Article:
Think about the way I side that. The Holy Spirit makes disciples. Jesus is not denying that in anyway when he tells us to make disciples. And it's important, vitally important, for us to realize the proper place we take in making disciples.

We don't make disciples by our own power, We don't make disciples by our own persuasive techniques or programs, by our own efforts or hard work. Don't rely on yourself. The Holy Spirit makes disciples. He is the power. To use an illustration: We plant the seeds or water them, but God makes them grow. We spread the Gospel through our words and actions like a sower scattering seed, but only the Spirit's power makes it grow.

Secondly, the Holy Spirit has chosen to use tools to make disciples. Just as I might use a trowel and hoe to plant my garden, so the Spirit makes disciples through his tools. As we've already talked about, the Gospel in Scripture and Sacraments is his tool. Make disciples with the Gospel, the Good News of Jesus. For the Spirit's power is in the Word of Scripture. The Spirit's power is in the water connected with the Word in Baptism. As true God, the Spirit could make disciples any way he chooses, but he has chosen and promised to do it through the Gospel in the Bible and in Baptism. Who are we to tell him to do it some other way? The Scriptures and Sacraments are his tools that he has entrusted to you. Rely on the Spirit's tools.

We dare never think that we have a greater role in making disciples than what the Scriptures say. The power comes from the Holy Spirit. He channels that power through his tools, namely Baptism and his Word. We are nothing more than his agents using his tools working by his power.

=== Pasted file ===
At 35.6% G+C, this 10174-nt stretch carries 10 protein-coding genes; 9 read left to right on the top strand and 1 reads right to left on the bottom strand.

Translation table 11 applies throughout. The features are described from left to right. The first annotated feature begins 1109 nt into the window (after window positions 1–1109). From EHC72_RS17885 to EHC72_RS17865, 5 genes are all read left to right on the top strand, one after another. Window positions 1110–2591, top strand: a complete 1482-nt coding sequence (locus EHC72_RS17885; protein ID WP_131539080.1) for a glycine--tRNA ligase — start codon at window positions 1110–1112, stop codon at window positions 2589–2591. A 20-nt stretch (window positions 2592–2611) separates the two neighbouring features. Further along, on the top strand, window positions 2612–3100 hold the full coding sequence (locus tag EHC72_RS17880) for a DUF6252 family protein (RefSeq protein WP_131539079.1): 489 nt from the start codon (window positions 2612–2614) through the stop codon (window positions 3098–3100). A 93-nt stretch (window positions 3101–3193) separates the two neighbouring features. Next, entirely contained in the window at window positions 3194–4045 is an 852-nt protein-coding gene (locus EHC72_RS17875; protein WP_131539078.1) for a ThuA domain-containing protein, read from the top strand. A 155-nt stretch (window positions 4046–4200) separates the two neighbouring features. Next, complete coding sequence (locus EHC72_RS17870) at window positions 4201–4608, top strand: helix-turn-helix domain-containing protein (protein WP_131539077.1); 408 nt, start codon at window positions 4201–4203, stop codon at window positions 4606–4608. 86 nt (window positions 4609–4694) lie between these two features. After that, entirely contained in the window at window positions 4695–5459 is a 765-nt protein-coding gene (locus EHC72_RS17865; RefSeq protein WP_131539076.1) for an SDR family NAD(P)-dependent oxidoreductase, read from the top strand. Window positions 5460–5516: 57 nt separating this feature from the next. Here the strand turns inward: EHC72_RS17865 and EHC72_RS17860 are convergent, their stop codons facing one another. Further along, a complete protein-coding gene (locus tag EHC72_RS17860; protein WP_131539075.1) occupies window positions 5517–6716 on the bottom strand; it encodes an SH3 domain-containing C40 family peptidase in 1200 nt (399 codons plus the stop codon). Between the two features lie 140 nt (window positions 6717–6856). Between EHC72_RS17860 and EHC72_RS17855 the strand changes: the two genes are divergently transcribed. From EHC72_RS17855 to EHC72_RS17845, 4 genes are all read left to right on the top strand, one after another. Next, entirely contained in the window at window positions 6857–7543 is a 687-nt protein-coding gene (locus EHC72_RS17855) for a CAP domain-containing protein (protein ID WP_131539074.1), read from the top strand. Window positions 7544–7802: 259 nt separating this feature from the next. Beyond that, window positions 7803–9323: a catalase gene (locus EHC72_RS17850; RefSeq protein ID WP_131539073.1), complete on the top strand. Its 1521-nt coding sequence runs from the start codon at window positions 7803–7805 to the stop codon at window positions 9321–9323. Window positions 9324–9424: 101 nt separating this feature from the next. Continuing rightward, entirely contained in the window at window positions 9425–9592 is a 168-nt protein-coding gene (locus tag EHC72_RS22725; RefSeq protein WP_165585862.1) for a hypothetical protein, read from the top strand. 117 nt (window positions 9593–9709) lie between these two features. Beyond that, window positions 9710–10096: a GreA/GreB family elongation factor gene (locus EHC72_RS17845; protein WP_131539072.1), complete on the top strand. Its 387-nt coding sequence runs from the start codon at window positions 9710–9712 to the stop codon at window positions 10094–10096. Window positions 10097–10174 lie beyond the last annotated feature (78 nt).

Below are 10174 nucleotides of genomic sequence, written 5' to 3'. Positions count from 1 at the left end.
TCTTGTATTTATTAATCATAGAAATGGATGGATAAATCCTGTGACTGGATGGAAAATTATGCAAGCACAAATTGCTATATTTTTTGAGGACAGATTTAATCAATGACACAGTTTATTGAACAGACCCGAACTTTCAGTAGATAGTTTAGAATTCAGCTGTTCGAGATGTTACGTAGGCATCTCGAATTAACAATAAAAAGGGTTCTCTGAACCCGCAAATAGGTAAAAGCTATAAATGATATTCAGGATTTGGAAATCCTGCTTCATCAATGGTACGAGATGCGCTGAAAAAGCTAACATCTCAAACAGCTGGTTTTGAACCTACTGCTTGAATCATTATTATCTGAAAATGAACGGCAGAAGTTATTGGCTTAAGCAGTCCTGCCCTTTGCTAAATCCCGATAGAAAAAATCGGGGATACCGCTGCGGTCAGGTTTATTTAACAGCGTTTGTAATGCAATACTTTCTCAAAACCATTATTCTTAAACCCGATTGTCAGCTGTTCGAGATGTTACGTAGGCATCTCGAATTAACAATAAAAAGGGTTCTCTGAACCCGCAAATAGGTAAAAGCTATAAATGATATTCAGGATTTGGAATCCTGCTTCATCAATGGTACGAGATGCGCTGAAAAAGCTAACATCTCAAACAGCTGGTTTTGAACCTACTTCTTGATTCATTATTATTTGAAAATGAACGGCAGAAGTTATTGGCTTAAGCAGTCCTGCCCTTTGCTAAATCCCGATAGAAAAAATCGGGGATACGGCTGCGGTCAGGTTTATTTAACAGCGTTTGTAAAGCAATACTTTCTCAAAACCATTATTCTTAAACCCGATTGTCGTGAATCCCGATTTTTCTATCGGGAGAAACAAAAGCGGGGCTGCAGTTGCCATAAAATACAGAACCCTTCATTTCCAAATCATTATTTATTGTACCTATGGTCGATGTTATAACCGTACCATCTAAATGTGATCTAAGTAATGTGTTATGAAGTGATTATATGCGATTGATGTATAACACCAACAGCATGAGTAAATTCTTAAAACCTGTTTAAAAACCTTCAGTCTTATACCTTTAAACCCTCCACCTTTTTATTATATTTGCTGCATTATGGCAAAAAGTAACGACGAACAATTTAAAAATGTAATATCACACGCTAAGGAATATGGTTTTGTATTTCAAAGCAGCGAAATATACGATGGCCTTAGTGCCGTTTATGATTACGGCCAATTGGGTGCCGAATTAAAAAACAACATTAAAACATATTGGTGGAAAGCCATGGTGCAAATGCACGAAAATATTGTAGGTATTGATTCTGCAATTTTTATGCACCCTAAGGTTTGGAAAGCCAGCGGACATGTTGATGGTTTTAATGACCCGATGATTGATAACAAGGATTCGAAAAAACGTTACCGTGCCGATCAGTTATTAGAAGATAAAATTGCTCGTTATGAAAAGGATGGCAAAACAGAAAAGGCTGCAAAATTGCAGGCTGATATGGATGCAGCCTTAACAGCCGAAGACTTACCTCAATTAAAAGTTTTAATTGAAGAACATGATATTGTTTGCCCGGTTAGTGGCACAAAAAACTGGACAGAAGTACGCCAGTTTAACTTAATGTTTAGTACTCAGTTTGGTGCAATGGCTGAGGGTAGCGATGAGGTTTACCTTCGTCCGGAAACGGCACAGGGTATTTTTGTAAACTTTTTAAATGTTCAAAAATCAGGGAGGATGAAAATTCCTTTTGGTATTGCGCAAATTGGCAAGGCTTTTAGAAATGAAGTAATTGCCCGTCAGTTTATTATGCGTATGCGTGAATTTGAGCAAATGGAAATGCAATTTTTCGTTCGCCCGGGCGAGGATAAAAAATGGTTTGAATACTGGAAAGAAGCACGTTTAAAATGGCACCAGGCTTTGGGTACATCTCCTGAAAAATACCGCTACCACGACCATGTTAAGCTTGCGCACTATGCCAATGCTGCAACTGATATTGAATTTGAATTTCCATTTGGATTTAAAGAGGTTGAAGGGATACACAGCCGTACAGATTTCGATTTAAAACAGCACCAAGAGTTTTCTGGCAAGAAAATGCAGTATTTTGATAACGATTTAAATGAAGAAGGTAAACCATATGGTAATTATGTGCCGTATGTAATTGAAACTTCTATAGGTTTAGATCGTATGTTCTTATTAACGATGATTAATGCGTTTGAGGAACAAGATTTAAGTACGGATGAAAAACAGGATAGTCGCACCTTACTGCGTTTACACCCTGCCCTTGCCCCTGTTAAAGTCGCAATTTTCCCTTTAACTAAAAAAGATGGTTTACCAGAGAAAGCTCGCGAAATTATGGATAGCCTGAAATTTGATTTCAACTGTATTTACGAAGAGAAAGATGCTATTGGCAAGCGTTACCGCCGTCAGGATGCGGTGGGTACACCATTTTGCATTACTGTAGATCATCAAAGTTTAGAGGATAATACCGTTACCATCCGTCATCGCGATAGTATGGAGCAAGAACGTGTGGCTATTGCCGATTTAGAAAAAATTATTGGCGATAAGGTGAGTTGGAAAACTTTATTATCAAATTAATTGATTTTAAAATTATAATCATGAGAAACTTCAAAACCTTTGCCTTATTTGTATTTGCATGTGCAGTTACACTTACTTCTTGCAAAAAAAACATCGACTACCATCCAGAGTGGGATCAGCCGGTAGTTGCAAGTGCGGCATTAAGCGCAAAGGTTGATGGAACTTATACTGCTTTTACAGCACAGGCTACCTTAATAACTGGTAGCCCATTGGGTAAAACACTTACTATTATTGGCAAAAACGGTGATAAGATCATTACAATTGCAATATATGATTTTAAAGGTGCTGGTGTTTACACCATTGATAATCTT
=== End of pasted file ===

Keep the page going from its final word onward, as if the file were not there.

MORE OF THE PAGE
Yet what grace and mercy to be allowed to handle such powerful tools! What grace and mercy to share in that divine work of making disciples with the Good News of Jesus!

C. Resting secure in Jesus' promise

1) Why is it so beneficial to know that Jesus is with us?

Yet even though the power lies in the Spirit and his tools, we can become overwhelmed that God would use us in his saving plan. That's why Jesus' makes a wonderful promise to you. “And surely I am with you always, to the very end of the age” (Matthew 28:20 NIV).

Who is the “I” that speaks these words? It is Jesus, who has loved you so much that he came from heaven and died for you. It is Jesus who said, “All authority in heaven and on earth has been given to me” (Matthew 28:18 NIV). This same Jesus is with you.

Think about that. When you feel alone and rejected, the one who loves you most of all is still with you. Rest secure in his promise: “I am with you always.” When you feel useless or see others powerful working against the Gospel you're speaking, the one who has all authority, power, and right, is with you. Rest secure in his promise: “I am with you always.”

So don't let those words, “Make disciples,” fill you with fear or whip guilt into you. Rather rest secure in Jesus' promise. Rely on the Spirit's tools. And remember what the Father has made you.

Here is a closing illustration that may prove helpful. Imagine a mother inviting your little daughter to help make brownies or a father asking his young son to help make a wooden dresser. Mom or dad could do it by themselves, but they want their child to share in the work with them. So also as Jesus says to you: ”Make disciples.” Hear that as a child of your heavenly Father and cheerfully use the Spirit's tools knowing that Jesus is with you. Amen.

Pastor Gregg Bitter

St. John's Evangelical Lutheran Church
859 5th Street
Hancock, MN 56244
(320) 392-5313